For the first time, NASA's Hubble Space Telescope has snapped photos of auroras lighting up Uranus's icy atmosphere, reported National Geographic. Two short-lived, Earth-sized storms — also known as Northern Lights — were captured by astronomers as they lit up on the day side of the gas giant in November 2011.
Uranus, the seventh planet from the sun, is known for being a bit of an oddball. According to Wired, at some unknown point in its past, the planet was knocked on its side. Its "North Pole" is now the area most planets' equators call home.
The newly found auroras appear to be tiny white dots in Hubble photos. While Earth's auroras appear as giant green curtains of light and can last hours, the new auroras seen on Uranus are fairly small and didn't last more than a few minutes.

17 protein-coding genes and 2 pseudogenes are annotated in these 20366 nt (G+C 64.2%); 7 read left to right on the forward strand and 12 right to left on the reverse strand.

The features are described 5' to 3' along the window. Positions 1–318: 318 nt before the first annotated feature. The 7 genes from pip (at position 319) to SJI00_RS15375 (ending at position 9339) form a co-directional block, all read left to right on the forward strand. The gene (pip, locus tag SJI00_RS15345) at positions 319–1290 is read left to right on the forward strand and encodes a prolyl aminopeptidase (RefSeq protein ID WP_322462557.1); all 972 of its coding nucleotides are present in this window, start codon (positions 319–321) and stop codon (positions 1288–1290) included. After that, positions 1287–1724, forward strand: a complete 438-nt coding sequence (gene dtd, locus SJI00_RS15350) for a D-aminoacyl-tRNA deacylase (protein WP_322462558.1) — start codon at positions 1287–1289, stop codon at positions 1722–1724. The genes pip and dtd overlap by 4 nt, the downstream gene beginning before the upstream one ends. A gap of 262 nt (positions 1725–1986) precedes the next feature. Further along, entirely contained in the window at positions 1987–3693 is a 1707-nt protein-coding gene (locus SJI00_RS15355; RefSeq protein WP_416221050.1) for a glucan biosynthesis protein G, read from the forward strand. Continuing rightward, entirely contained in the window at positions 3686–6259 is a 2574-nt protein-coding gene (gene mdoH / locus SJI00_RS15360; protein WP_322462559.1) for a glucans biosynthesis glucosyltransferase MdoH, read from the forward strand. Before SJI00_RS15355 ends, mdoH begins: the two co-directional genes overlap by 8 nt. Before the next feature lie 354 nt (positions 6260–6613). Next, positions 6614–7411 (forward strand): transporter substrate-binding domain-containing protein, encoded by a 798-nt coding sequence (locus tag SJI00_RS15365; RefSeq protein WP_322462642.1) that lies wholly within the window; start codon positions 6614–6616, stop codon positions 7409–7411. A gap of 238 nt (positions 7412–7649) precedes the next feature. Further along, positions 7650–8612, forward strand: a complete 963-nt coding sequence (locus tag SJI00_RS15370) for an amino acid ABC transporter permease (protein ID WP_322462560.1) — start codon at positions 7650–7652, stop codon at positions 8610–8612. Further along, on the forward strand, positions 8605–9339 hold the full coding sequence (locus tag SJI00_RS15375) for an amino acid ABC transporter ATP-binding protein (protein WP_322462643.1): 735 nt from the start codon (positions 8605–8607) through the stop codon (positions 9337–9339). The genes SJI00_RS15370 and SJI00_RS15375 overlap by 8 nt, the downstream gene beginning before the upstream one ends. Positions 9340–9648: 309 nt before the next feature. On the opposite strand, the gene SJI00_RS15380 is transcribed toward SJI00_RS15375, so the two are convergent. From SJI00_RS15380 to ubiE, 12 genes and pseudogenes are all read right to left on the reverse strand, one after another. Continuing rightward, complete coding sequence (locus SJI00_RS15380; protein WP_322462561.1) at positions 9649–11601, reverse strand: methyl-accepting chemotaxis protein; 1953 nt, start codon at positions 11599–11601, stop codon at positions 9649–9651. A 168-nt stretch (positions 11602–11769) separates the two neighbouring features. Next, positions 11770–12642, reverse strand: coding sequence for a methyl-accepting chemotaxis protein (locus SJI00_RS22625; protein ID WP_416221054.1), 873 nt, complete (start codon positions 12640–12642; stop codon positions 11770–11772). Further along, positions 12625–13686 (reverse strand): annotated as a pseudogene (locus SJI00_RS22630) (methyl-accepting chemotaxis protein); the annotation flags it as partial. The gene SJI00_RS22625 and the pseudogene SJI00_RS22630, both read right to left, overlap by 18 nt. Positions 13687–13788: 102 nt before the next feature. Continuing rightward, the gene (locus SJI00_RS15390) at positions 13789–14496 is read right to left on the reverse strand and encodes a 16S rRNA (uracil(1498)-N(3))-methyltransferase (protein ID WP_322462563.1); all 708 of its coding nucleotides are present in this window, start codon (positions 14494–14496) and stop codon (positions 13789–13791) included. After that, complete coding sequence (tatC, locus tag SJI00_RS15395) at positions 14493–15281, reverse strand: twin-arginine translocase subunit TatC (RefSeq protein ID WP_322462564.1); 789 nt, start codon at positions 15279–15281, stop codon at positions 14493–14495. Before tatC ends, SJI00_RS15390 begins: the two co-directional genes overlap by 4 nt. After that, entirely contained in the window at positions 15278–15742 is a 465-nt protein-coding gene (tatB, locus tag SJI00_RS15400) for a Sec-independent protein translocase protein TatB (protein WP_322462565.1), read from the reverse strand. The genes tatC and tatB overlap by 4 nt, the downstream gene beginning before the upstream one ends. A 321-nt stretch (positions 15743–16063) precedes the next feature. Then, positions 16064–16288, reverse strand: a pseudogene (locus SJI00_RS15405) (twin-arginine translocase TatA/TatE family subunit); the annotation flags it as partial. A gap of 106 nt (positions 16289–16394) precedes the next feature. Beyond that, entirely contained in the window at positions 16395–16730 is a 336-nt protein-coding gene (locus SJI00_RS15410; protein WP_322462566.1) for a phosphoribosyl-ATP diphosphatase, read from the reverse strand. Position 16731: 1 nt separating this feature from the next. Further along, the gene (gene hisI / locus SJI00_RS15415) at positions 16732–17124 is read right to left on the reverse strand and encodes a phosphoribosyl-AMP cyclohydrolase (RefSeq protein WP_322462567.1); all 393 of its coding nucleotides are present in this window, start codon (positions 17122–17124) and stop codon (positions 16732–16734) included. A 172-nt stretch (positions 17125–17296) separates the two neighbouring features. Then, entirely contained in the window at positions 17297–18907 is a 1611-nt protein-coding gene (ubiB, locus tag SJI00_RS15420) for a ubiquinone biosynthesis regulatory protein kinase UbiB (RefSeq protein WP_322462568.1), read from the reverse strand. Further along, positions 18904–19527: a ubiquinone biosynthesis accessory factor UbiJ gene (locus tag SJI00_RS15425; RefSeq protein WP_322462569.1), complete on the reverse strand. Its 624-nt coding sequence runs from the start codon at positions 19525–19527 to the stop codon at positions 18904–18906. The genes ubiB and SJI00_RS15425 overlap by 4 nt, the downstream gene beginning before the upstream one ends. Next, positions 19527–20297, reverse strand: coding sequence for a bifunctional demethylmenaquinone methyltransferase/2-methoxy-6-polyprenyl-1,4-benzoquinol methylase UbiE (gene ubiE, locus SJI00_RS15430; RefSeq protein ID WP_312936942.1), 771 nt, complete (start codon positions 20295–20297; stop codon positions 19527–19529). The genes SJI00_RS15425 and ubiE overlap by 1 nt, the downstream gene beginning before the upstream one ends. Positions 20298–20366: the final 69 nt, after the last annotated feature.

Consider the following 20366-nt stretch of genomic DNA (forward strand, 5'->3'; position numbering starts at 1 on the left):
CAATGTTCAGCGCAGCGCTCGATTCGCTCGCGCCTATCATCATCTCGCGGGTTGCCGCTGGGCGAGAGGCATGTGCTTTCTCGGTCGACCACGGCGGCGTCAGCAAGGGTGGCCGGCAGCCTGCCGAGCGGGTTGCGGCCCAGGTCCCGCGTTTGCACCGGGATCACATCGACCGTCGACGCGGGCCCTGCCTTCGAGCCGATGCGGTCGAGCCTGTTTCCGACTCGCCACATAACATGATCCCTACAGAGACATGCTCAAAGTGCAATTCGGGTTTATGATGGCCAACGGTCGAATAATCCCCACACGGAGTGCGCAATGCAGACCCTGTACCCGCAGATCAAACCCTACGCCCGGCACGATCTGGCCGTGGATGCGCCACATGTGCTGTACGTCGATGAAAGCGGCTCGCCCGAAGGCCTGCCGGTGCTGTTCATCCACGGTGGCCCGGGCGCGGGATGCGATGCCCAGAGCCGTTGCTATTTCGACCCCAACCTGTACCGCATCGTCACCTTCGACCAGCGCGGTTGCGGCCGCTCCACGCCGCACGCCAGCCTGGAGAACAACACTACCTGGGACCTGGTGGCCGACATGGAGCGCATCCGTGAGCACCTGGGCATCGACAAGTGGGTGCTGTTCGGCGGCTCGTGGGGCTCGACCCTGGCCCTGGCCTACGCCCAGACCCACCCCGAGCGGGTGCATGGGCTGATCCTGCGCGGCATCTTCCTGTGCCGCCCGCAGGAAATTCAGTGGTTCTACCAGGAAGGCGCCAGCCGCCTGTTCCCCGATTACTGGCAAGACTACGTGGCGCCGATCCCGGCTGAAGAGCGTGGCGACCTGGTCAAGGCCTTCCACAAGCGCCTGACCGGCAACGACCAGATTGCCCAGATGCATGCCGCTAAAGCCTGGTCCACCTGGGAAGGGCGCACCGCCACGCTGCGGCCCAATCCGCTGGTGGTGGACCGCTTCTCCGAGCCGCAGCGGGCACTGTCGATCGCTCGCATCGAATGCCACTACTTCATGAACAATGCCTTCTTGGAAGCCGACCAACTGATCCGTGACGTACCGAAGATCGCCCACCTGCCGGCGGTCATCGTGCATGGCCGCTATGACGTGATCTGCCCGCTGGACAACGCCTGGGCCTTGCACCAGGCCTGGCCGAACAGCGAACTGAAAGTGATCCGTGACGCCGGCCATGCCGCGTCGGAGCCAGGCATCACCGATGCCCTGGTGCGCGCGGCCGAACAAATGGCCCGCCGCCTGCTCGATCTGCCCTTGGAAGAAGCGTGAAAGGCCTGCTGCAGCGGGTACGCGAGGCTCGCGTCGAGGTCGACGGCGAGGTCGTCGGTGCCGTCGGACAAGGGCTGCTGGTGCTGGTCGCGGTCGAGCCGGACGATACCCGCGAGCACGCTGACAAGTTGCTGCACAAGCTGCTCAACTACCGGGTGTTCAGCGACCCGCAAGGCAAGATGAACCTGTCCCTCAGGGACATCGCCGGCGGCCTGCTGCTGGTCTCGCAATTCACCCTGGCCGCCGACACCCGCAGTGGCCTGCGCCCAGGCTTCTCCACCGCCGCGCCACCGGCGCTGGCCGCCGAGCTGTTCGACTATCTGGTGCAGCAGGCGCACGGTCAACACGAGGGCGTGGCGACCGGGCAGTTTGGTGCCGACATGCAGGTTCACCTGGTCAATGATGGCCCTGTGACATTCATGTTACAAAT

"The last time we had any definite signals of auroral activity on Uranus was when NASA's Voyager 2 probe swung by in 1986," said study leader Laurent Lamy, an astronomer at the Observatoire de Paris in Meudon, France, to National Geographic. "But this is the first time we can actually see these emissions light up with an Earth-based telescope."
Conditions on Uranus were very different when Voyager flew past the planet in 1986. According to Wired, its magnetic north pole was facing straight into the solar wind at the time, creating longer lasting auroras that were mainly located on the night side, similar to observations of Earth's Northern Lights.
Now that Uranus has entered its spring equinox season, its axis is perpendicular to the sun's flow of charged particles, which astronomers think is responsible for the strange auroras captured by Hubble.
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